I struggled for a long time trying to do the fasts. The heart burn and constipation were agony. Fiber helping you to poop is a marketing breakthrough and not at all based in science. If you’re into scientific accuracy you will be hard pressed to find any in what is reported about nutrition.

So what to do when one is, Orthorexia but trying to just live life the best they can? Let go. Modify. Do your best. I had begun to alter my way of thinking about food for the last couple of months. When I read Sally’s article it helped the last few pieces of the puzzle fall into place.

Also, I had watched the movie, Haute Cuisine.

Haute Cuisine (Saveurs du Palais) Movie Guide: Preview, Questions ...

I recommend it whether or not you have food issues. The main character is a skilled chef. The movie flips back and forth from her life in the Presidential Palace in Paris, France to her time in the Antarctic as chef to the scientific and research teams.

I love this movie. It is based on a true story. The main character loves to cook. She has a passion for creating good food for people.

Between this movie, and watching copious amounts of travel/cooking shows during lockdown I have learned that there is no mystery or magic to French food, or Italian, or Any other food we think is just so tasty. The real secret, which is not a secret but is a difficult concept for many Americans to grasp is; the ingredients or good. These fabulous cooks do not use processed foods. They use the freshest ingredients they can find even if that means they grow them at home OR have their mothers grow them for their restaurants.

Have you watched the Pixar film, Ratatouille? The female chef explains the importance of fresh ingredients to the novice chef.

Americans are caught up in the mill of; over-eating processed foods, dieting, illness, and yet… within it all- some end up developing Orthorexia.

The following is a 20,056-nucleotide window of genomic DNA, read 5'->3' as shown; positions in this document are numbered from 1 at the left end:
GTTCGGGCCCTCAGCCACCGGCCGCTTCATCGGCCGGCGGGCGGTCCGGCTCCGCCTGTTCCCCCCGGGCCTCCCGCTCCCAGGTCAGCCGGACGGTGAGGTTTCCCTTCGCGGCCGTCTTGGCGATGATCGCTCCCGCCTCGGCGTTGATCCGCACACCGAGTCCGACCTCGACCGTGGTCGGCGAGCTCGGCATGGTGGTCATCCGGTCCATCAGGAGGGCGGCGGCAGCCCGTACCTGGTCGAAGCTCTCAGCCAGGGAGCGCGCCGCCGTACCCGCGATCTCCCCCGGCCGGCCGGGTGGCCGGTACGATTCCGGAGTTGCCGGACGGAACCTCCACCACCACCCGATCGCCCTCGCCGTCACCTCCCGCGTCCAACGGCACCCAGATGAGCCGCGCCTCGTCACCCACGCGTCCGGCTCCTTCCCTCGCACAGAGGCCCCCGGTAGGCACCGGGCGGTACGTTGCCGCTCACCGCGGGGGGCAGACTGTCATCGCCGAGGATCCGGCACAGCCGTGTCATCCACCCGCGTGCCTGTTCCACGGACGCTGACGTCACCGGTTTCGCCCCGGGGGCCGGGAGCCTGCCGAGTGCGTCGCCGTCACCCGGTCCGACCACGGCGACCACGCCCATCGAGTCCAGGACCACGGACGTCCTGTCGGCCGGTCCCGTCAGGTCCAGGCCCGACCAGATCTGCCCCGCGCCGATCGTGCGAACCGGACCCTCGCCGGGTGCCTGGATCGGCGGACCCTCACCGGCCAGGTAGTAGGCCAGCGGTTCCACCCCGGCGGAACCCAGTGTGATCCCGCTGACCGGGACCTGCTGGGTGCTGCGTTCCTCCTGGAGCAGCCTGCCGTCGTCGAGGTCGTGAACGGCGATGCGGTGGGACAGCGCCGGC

What if instead of obsessing about how to eat; vegan, carnivore, keto, paleo, etc. we cooked for love? We cooked for the love of creating something wonderful out of the freshest ingredients we could find? What if we cooked for the love a creating? What if we cooked out of love for our spouses and children?

Is that not what is at the heart of homemaking? Making a home that is comfortable, warm, loving, and inviting for those we love?

All too often we homemakers have a tendency to focus on de-cluttering, cleaning, organizing, maintenance, etc. Yes we cook but what is supposed to be an act of love is often categorized as a meaningless chore. Yes, cooking AND eating can become tedious at times. Trying to come up with yet another recipe to make chicken (served for the 3rd time in a week) seem interesting can be a bit daunting.

Have you put away your cookbooks and recipe boxes in an attempt to eat ‘healthy’? Perhaps all that is needed to improve our health is a daily walk? It may seem overly simplistic but let’s look at these other, healthier cultures. Less motorized transit. The communities are small enough to walk just about everywhere you wish to go. Instead of driving to the market, buying a week’s worth (or two) of food and cramming it all in the back of the sub or minivan- food is bought as needed, and carried home in reusable shopping bags.

It is three miles to the nearest grocery store from my home… one way. There is a convenience store closer but as we discussed the emphasis for such places are foods that last. It’s not a cute, French or Greek market with fresh produce and meat readily available. Oh how I wish!

Therefore, I drive to the grocery store. I’m not quite up for making a 6 mile journey round trip on foot to buy my groceries.

Instead, I am considering reaching out to neighbors to see who has what and if we can do a neighborhood ‘farmer’s’ market. I would love to be able to walk to a neighbor’s house and buy fresh eggs from her chickens.

I have herbs to sell and can see myself contributing in that way every spring/summer.

For now, I’m taking out my cookbooks and my recipe boxes. I’m cooking for variety, for love, for creativity.

If you are inspired to cook this week, let me know in comments what you came up with.